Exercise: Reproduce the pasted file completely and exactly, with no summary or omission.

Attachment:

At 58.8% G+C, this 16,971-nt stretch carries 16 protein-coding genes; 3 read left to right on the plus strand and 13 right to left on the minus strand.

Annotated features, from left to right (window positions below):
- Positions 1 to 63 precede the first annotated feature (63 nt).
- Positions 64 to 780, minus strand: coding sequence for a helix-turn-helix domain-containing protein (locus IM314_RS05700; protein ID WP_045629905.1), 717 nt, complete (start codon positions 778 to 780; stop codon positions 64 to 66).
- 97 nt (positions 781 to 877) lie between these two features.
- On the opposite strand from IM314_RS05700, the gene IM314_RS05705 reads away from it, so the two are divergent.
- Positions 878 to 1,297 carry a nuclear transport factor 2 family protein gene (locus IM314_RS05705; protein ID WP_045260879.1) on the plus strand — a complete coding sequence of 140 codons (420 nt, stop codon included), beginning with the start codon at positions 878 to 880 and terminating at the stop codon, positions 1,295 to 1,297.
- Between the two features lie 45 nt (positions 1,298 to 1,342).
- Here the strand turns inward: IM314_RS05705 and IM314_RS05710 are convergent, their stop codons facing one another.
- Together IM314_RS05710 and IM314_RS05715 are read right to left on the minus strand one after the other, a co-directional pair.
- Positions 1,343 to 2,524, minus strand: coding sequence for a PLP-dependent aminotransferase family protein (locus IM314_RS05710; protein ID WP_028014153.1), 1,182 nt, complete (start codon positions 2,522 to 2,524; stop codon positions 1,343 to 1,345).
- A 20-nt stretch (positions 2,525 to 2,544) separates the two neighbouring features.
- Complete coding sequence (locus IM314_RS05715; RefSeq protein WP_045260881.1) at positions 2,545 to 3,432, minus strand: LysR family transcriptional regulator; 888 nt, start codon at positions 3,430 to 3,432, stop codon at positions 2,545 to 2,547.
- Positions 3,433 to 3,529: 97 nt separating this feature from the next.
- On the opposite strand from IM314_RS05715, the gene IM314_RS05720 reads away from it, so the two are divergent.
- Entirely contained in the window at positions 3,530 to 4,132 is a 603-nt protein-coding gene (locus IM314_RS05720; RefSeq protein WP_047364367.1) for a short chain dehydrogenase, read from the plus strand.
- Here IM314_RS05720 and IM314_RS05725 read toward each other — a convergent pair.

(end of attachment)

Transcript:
At 58.8% G+C, this 16,971-nt stretch carries 16 protein-coding genes; 3 read left to right on the plus strand and 13 right to left on the minus strand.

Annotated features, from left to right (window positions below):
- Positions 1 to 63 precede the first annotated feature (63 nt).
- Positions 64 to 780, minus strand: coding sequence for a helix-turn-helix domain-containing protein (locus IM314_RS05700; protein ID WP_045629905.1), 717 nt, complete (start codon positions 778 to 780; stop codon positions 64 to 66).
- 97 nt (positions 781 to 877) lie between these two features.
- On the opposite strand from IM314_RS05700, the gene IM314_RS05705 reads away from it, so the two are divergent.
- Positions 878 to 1,297 carry a nuclear transport factor 2 family protein gene (locus IM314_RS05705; protein ID WP_045260879.1) on the plus strand — a complete coding sequence of 140 codons (420 nt, stop codon included), beginning with the start codon at positions 878 to 880 and terminating at the stop codon, positions 1,295 to 1,297.
- Between the two features lie 45 nt (positions 1,298 to 1,342).
- Here the strand turns inward: IM314_RS05705 and IM314_RS05710 are convergent, their stop codons facing one another.
- Together IM314_RS05710 and IM314_RS05715 are read right to left on the minus strand one after the other, a co-directional pair.
- Positions 1,343 to 2,524, minus strand: coding sequence for a PLP-dependent aminotransferase family protein (locus IM314_RS05710; protein ID WP_028014153.1), 1,182 nt, complete (start codon positions 2,522 to 2,524; stop codon positions 1,343 to 1,345).
- A 20-nt stretch (positions 2,525 to 2,544) separates the two neighbouring features.
- Complete coding sequence (locus IM314_RS05715; RefSeq protein WP_045260881.1) at positions 2,545 to 3,432, minus strand: LysR family transcriptional regulator; 888 nt, start codon at positions 3,430 to 3,432, stop codon at positions 2,545 to 2,547.
- Positions 3,433 to 3,529: 97 nt separating this feature from the next.
- On the opposite strand from IM314_RS05715, the gene IM314_RS05720 reads away from it, so the two are divergent.
- Entirely contained in the window at positions 3,530 to 4,132 is a 603-nt protein-coding gene (locus IM314_RS05720; RefSeq protein WP_047364367.1) for a short chain dehydrogenase, read from the plus strand.
- Here IM314_RS05720 and IM314_RS05725 read toward each other — a convergent pair.